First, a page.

Unmanned fuel station plan irks Tokoroa council
Plans to turn Leith Place into an attractive window to Tokoroa have been tarnished by the possible opening of an unstaffed service station, according to council staff.
South Waikato District Council was shocked by the Ngati Raukawa application for a resource consent, chief executive Craig Hobbs said.
"Council staff are disappointed that the development has been proposed - it was a surprise to be honest."
Raukawa said they did talk to the council first, but couldn't sit on the land forever while it worked out what to do with it.
Mr Hobbs said the council had considered developing the street for a few years, including that particular section, containing what used to be the town's bus station and, lately, a market venue, even consulting on it during past annual plan developments.
He said the council had already engaged an urban designer and architect.
"Council knows at the end of the day that Tokoroa has a bad impression, rightly or wrongly. We want to create a shop window for Tokoroa that is attractive."
The resource consent, which is still being processed, is for an unstaffed 24-hour Gull service station on 16 Bridge St. Mr Hobbs said the council thought the landowner, Raukawa, was on board with the project.
"This is out of the ordinary in terms of our relationship with Raukawa," Mr Hobbs said. He said the land was intended to be used in the Leith Place upgrade.
"Tokoroa is known as a tired, lower socio-economic town. Even if we do do something from the clock down, we will still have the 24-hour Gull station there. And it offers no economic return to Tokoroa. All the money will go back to Auckland. It doesn't offer anything to our community."
However, Raukawa said all the rent would stay within the South Waikato.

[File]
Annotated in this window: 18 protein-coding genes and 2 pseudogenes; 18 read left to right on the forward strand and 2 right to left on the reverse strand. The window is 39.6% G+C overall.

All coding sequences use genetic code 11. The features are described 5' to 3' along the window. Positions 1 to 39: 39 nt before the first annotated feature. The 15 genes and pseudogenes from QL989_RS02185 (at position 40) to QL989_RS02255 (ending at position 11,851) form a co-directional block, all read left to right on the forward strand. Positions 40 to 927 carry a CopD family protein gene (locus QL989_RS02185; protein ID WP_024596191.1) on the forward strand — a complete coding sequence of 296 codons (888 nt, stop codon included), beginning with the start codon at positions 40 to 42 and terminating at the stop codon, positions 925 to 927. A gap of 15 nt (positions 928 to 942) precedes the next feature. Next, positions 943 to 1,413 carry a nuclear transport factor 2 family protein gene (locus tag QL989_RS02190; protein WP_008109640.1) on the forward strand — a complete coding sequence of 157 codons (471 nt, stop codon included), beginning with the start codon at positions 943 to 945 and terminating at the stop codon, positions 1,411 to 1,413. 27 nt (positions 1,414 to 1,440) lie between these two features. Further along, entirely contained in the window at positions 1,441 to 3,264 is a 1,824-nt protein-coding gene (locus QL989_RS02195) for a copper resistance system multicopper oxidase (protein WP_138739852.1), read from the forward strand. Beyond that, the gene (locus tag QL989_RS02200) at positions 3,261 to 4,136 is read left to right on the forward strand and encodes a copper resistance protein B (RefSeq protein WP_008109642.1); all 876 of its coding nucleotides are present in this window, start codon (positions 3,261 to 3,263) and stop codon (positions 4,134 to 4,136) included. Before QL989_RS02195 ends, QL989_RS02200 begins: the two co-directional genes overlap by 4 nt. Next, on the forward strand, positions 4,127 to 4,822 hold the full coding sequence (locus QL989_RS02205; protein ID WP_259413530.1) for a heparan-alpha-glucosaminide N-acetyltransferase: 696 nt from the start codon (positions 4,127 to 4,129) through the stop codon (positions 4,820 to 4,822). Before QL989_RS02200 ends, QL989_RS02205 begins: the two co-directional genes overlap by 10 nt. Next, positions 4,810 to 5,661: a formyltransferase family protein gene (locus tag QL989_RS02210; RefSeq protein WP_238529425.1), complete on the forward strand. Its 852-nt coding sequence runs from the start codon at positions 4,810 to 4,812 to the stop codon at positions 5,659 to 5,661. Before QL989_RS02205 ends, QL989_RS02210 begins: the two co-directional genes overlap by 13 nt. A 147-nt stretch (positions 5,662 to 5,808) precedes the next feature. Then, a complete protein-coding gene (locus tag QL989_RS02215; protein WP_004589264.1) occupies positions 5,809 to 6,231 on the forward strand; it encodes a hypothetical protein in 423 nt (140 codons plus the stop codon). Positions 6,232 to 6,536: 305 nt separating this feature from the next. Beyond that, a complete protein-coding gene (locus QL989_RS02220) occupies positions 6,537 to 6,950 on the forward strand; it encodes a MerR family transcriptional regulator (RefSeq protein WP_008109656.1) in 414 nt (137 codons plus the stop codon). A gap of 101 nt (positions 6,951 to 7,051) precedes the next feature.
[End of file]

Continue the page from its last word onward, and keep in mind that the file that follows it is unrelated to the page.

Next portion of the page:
The council held off on designing the concept until it had completed further economic analysis.
A Raukawa spokesperson said while it may have come as a surprise to council, it (the lease to Gull) was well received by Raukawa Settlement trustees when it was detailed at the November hui.
"Raukawa Iwi Development Ltd (RIDL) did not consult with the council but we did endeavour to provide the council with a heads-up that we were considering commercial options."
He said RIDL, the commercial arm of Raukawa, was open to offers, including from the council.
"But we could not responsibly keep the site undeveloped indefinitely. As prudent commercial managers for the people of Raukawa it is incumbent on RIDL to maximise development opportunities when a quality commercial tenant seeks to progress negotiations."
Discussions between RIDL began with Gull in September and there was now a lease arrangement between the two.
The spokesperson said Raukawa's involvement with the Leith Place upgrade was limited.
"There had been some informal discussions over several years. However, these had not progressed past discussions."
He said Raukawa did not realise the council had engaged an architect until the council made its objection to the station clear.
"This development is RIDL's first major commercial property development within the South Waikato and we are excited and proud to be providing a development which enhances Tokoroa, develops a piece of land in the centre of town, and provides a further opportunity for travellers through the town to stop."